This doubt is the insatiable hungry monster that constantly needs to be fed with assurance and approval. “They seek approval and reassurance from others, yet this never relieves their self-doubt” (February, et.al., 2019)
3. Becoming a rescuer
An unhealthy attachment in relationships instigates you to feel like you are losing control over yourself and also your object of attachment. Gaining control over your partner makes you feel like you are actually saving yourself of the loss (perceived).
Naturally, you will start living the life of your partner by involving yourself in everything they do. This makes you declare yourself the ‘healer’ in the relationship, who only wants the best for his/her partner. You will find yourself taking every single decision on behalf of your partner, taking charge of every trivial situation, and fixing your partner’s problems that aren’t even there.
Somehow you will always try to have an upper hand in the relationship because you know you ‘have the best interest for the relationship’. You will no longer see your partner as equals, rather as a person who endlessly needs to be ‘saved’ and ‘fixed’. This is what is usually referred to as the ‘rescuer behavior’.
4. Over concerned about the needs of the other person.
Empathetic people are rare. On the contrary, we are in need of more such people.
But does a healthy relationship need one over-concerned person? A healthy relationship needs a healthy dose of interdependence – where two people mutually receive and share each other’s warmth and care.
Emotional dependence, on the other hand, is a toxic one-way road.
Take this for instance (look at the contrast between interdependence and emotional dependence) :
Interdependence: I need your opinions while I make choices but the ultimate decision will be mine.
Emotional dependence: I will comply with whatever decisions you make for me.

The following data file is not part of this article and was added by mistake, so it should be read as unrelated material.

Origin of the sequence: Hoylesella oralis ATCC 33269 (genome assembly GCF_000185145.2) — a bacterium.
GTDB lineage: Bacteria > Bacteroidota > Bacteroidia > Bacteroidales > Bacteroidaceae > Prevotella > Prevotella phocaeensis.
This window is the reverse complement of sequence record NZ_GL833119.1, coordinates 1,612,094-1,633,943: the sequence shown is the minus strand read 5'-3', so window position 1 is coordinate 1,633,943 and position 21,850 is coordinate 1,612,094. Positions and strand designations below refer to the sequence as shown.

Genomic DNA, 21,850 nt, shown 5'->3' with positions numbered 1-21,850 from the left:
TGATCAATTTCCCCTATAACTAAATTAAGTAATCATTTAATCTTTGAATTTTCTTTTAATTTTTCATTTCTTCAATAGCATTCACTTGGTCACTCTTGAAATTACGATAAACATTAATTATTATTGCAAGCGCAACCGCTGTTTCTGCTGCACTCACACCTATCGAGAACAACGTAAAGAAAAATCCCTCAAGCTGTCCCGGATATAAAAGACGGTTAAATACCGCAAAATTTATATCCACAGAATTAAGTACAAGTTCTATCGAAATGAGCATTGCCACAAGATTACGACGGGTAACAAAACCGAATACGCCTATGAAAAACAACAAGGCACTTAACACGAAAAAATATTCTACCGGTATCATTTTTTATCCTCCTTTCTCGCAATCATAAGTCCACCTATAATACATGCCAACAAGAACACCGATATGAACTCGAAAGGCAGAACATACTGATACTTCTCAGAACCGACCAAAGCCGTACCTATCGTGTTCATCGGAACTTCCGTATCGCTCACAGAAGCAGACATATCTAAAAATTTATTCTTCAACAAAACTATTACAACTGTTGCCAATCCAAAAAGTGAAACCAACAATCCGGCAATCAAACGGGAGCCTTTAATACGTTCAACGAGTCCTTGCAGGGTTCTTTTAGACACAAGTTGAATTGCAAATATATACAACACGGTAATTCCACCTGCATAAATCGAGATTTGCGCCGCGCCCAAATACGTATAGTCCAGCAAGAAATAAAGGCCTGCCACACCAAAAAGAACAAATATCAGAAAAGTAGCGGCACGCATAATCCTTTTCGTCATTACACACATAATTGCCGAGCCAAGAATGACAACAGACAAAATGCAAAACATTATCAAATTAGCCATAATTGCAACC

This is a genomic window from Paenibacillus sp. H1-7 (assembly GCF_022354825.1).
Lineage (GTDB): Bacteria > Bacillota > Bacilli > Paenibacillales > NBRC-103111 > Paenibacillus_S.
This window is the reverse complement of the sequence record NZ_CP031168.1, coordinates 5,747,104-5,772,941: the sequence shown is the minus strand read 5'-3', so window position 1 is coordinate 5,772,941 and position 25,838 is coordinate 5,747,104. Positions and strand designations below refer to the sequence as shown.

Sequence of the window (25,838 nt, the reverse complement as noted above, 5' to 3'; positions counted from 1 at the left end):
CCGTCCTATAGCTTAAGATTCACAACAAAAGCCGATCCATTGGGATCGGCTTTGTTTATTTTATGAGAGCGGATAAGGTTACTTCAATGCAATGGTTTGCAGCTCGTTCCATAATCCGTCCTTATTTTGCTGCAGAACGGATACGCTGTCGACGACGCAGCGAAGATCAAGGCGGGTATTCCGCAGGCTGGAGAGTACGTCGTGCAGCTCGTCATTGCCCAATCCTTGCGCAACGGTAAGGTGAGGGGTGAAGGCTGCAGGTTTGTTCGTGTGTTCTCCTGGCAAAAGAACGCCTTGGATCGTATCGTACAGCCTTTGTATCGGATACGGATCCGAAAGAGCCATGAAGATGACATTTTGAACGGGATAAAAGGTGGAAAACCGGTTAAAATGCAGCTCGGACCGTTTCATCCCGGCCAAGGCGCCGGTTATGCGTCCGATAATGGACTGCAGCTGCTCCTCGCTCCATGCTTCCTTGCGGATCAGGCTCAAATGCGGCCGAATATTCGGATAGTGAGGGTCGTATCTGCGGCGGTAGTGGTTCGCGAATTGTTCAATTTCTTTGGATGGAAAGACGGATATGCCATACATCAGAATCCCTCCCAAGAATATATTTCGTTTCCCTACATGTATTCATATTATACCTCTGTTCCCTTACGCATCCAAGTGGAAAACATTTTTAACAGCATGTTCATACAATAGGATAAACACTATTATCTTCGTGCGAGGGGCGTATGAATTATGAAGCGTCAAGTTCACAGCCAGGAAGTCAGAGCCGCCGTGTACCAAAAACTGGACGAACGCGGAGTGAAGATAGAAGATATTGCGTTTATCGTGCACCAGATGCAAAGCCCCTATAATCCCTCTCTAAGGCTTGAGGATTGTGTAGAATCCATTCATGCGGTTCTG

Interdependence: I will be there for you through thick and thin and also wish you to be there for me when I need you.
Emotional dependence: I will unconditionally provide you with warmth, expecting absolutely nothing from you in return.
Now, being over-concerned about the other person causes both yours and your partner’s boundaries to fuse together. You forget where you end and where they start. Their needs become your needs and you start being too much bother for them to be fulfilled. Trying to meet your partner’s needs at the cost of yours is not a sign of sacrificial love.
5. Uncertainty about relationship
Here’s some bad news for you. When one or both partners in a relationship shows a pattern of unhealthy attachment in relationships, the future of such a relationship is unpredictable.
If you have an unhealthy style of attachment, you will never feel like the relationship will work out. Strings of conflicts, unresolved resentment, control, manipulation, insecurity, and lack of trust for your partner will make it a hot pot of boiling mess.
Does all of this mean that you have to completely detach yourself from your partner? Does this mean your relationship has no future? Not really.
As the pattern of your attachment in relationships has been ingrained in you since your childhood, you might find it difficult to change your mindset, but with knowledge comes a great ability to change.